An Evening at the SAFA Gala: An Evening of Empowerment and Hope
In a time when Nazis walk openly and proudly amongst us, run for Congress, and are subjects of various fluff pieces in some rather “prominent” newspapers, and in the days of undeniable division, dissension, and growing bigotry and hatred, I needed last night. When the president alienates our allies and fosters his relationships with ruthless war criminals and dictators, when he tirelessly attacks our press, our way of life, and our very basis of humanity and democracy, many of us needed last night. When Gilead feels possible, anti-immigrant sentiments and forced patriotism intensify daily, last night was necessary.
I applied for the Spirit of Anne Frank Educator Award presented by the Anne Frank Center for Mutual Respect with very little hope of winning. In my submission essay, I wrote about my grandmother, who was 9 years old when the Soviet Union declared victory over Nazi Germany, and who lost most of her family by the hands of Nazis and Ukrainian Nazi collaborators. I wrote that as an English teacher, my job is to effect change in the world by exposing my students to totalitarianism, propaganda, and war through Nineteen Eighty-Four, to the dangers of mass hysteria through The Crucible, and to racism, bigotry, discrimination, and dehumanization through Invisible Man. In my classroom, students learn to pay attention. They practice critically observing the world around them and catching the subtle cultural changes that can strip them of their rights, freedoms, and privileges. I know I care about the work that I do, but as many others know, teachers don’t typically get recognized.
Last night, I was privileged enough to attend the Spirit of Anne Frank awards gala as a recipient of the SAFA Certificate of Recognition for Educators. Despite suffering from imposter syndrome, this experience embedded itself into a crevice of my heart and will forever be engrained in my memory. I was humbled by the presence of outstanding educators who received awards for their leadership and vision. I was privy to speeches about friendship, survival, fierce determination, and empowerment.
I listened to a breathtaking rendition of the theme of Schindler’s List played on the violin by Mariela Shaker, a Syrian refugee who fled from Aleppo, a city torn apart by war. I deeply enjoyed Erin Gruwell’s retelling of the inception of the Freedom Writers. I was touched by the three brilliant and courageous students who won awards for their activism and humanitarian work. I was star-struck watching Alli Maloney, SmartGirls Staff, Amy Poehler, and Meredith Walker, three Rockstar women whom I admire. (Just so you know, I am not the person who follows celebrities, but I am a person who loves every single project Amy Poehler participates in. I may or may not use her commencement addresses when I teach rhetoric to my seniors.) I was speechless when observing the courageous students from Parkland, FL. When they walked in, the laws of gravity disappeared and the room and everything in it levitated. The power with which they move and speak radiates and paralyzes the air.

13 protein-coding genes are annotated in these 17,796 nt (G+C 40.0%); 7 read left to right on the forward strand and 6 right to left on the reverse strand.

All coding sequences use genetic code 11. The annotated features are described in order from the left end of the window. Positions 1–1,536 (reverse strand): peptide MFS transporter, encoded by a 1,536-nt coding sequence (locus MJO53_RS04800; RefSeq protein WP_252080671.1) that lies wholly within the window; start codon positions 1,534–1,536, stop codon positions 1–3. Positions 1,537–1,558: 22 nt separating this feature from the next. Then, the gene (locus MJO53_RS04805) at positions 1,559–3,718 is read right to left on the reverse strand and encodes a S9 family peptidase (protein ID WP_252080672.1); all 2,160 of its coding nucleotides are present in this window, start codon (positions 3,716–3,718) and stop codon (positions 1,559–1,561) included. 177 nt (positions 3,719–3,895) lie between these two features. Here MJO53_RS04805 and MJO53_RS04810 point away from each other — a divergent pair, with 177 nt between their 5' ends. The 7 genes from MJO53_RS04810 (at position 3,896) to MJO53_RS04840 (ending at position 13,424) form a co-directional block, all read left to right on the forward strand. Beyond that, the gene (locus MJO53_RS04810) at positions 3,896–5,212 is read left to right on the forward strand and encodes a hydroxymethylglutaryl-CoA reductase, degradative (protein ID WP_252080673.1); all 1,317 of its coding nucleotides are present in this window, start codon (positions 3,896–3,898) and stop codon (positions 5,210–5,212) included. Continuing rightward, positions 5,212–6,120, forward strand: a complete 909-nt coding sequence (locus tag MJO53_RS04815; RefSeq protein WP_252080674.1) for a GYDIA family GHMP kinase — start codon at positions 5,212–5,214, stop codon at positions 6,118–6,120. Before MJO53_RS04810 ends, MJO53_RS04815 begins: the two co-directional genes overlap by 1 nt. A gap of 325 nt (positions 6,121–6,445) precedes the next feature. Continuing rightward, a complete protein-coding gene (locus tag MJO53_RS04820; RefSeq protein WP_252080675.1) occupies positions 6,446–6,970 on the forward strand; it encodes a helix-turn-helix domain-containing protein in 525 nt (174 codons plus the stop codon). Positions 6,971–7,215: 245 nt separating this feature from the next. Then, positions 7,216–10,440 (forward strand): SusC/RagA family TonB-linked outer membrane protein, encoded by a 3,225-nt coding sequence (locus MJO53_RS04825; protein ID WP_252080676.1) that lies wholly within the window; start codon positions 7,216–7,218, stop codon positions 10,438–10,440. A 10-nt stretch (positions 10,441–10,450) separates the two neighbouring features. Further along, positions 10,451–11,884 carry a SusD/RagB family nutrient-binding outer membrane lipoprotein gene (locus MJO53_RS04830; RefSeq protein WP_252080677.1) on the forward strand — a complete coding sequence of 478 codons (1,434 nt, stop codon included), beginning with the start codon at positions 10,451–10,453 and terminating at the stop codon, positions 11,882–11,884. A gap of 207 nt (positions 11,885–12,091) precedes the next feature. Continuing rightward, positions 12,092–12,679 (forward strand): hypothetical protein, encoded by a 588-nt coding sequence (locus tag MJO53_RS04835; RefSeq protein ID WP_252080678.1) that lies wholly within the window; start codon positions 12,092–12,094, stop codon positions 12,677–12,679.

It was an evening of unity and wonder. With my mom by my side, I took it all in. I unplugged from the news of the day, the news that drags and drains every ounce of happiness from my being, and I inhaled the words of peace and love and hope. I concentrated only on the messaging of inspiration, I did not submit to the incessant voice of elevating panic. I left inspired and full of gratitude and tiramisu. It was an evening we all needed, nothing was more obvious.
I realize within a few days this joy and bliss will unobtrusively turn back into slight despair and the mild fear of the everyday and a very real fear for the future. I know once the adrenaline subdues, I will return to the mundane drudgery/intense repetition of the newscycle. But for now, I’m holding on to the hope, the hope many of us felt last night.
The Anne Frank Center for Mutual Respect does incredible and important work. It honors those who deserve it (I’m an imposter) and invites Holocaust survivors to this annual awards gala. The Center creates this mesmerizing evening because the people who run it believe their mission effects change and informs the dangerously uninformed, and I want to be a part of that mission.
My grandmother grew up surrounded by war and death and dictatorship. My parents fled from anti-Semitism. At 11 years old, I came to the United States as a Jewish refugee. I live my life every day trying to create a better world for my children and, as a teacher, for the children of others. In our world today, when basic human rights are once again threatened, I refuse to fall short of teaching the lessons I know my students must learn if they are to grow up in a world my grandmother could only dream of. In our world today, in a world that is eerily Orwellian, I know I must be a voice of progress, change, and protest.
I cannot help but agree with Anne Frank, “human greatness does not lie in wealth or power, but in character and goodness. People are just people, and all people have faults and shortcomings, but all of us are born with a basic goodness.” If we don’t believe in goodness and humanity, what is left?